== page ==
Once you get your appointments in place you can begin planning your day's work. First, put your plastic page marker where it will mark today's date. Begin by writing everything you want to accomplish today (or tomorrow if you do this the evening before - which is a good idea if you are not an early riser) in the "Prioritized Task List" section. I use consolidated items for my housekeeping tasks list like "daily essentials" and "kitchen upkeep" or "bathroom upkeep". I do the same with "weeklies" and "station work". (The lesson on Section 6 will explain what these are.) Anyway, keep thinking of everything you want to accomplish - shower, dress, make-up, make beds, dailies, weeklies, station work, phone calls, appointments, payroll job, other work, fun, goals...whatever, and list them all. This is where you take some time to review your values and goals. Ask yourself what daily tasks you can do today to get you further toward your goals. Filter these in to EVERY day somewhere. You will find out what you truly value when you do this. Don't forget - The closer your thoughts and actions agree, the closer you get to inner peace and self-esteem.
   Once you are done listing everything that needs to get done, you need to prioritize. Prioritizing is nothing more than assigning a value to each activity. You are deciding which thing is more important than another. Your list of Governing Values will help you with this. Governing Values should make an impact on which activity is highest in priority. If "God" is #1 on your values list; then activities that meet that value should also be first in importance. Scan your list, and put a 1 by the first thing that needs to be done; then put a 2 by the second thing, a 3 by the third, etc. until everything has a number. No cheating. Think about what is important to you and think about what needs to be done. Try to work in some things that are personal and fun - not just housework or your job.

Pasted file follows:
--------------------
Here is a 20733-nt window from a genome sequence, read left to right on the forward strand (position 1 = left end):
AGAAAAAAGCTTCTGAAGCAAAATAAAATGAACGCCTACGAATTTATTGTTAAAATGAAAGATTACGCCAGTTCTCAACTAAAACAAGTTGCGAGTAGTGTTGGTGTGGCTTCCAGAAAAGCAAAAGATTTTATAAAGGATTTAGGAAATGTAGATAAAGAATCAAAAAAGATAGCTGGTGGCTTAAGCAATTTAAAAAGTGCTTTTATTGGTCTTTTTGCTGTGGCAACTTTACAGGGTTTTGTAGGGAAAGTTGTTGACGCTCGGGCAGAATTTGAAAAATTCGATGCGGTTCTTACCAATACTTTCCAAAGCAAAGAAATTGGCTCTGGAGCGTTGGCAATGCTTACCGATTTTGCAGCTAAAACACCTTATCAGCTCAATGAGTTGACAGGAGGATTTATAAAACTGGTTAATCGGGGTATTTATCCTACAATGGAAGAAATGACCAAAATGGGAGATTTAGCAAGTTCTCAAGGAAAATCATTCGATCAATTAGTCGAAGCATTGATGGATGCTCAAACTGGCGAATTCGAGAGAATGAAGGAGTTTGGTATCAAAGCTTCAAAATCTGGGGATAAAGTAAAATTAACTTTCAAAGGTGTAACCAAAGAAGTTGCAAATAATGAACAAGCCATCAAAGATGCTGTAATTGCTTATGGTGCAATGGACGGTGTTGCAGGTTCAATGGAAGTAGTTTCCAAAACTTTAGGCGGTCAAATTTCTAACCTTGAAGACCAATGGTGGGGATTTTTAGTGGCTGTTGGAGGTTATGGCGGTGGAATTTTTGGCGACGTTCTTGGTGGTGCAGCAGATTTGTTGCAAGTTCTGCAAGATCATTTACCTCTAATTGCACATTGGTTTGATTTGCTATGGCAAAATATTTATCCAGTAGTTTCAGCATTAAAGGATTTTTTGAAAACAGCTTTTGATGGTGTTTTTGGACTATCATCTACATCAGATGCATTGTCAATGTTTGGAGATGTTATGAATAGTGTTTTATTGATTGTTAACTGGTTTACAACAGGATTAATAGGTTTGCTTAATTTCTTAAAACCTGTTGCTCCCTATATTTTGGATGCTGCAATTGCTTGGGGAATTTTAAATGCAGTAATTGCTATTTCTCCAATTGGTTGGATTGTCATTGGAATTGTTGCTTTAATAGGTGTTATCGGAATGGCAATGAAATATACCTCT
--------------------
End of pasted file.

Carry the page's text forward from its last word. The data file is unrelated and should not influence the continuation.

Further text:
Now work your plan. Start with item #1 and don't stop until it is finished. This is the secret to success. When you work at one thing until it is done, you will get an incredible amount accomplished. Use whatever tools it takes to keep you firmly planted at any task. Keep at this for good blocks of time. I like to set a time limit and try to reach my goals. Daily housework should only take about a half an hour to an hour at the most, weeklies shouldn't take much more. Then allow yourself an hour or two of station and decluttering work. This amounts to only 3 or 4 hours in a day. I know I used to spend much more time than that because I was easily sidetracked and never stuck to one thing. I was always running here and there and had half-done things scattered about. When you focus on the task at hand, you accomplish more and you have time to do some of the extra things you never seem to fit in now. Every time you complete a tack, give yourself a check mark in the column to the left of the number; then move on to the next task. Check marks feel great, don't they!

books Forwarding a Task books

    Here is a little something you can do with those things you don't get to and don't get a check mark. Put an arrow next to the item to show it has been forwarded. Before you can put an arrow in the square you HAVE TO RESCHEDULE IT. You can reschedule it for the next day, next week or the next month, just make sure you reschedule before you place your arrow so you don't forget to do it.
   Sometimes arrows go on forever. A task may get forwarded and forwarded over and over. If you trace an arrow back you may see a trail of arrows that just go on and on. You may have to realize you are never going to do the task. In this case, there is one other mark you can put down - an "X". "X" means you have deleted the task and aren't going to do it...ever. However, you can't use X's for tasks you HAVE to do but just don't want to, but for optional tasks. Some things just can't be crossed off the list. Be careful with X's. Don't let laziness or defeat be the reason you cross a task off the list.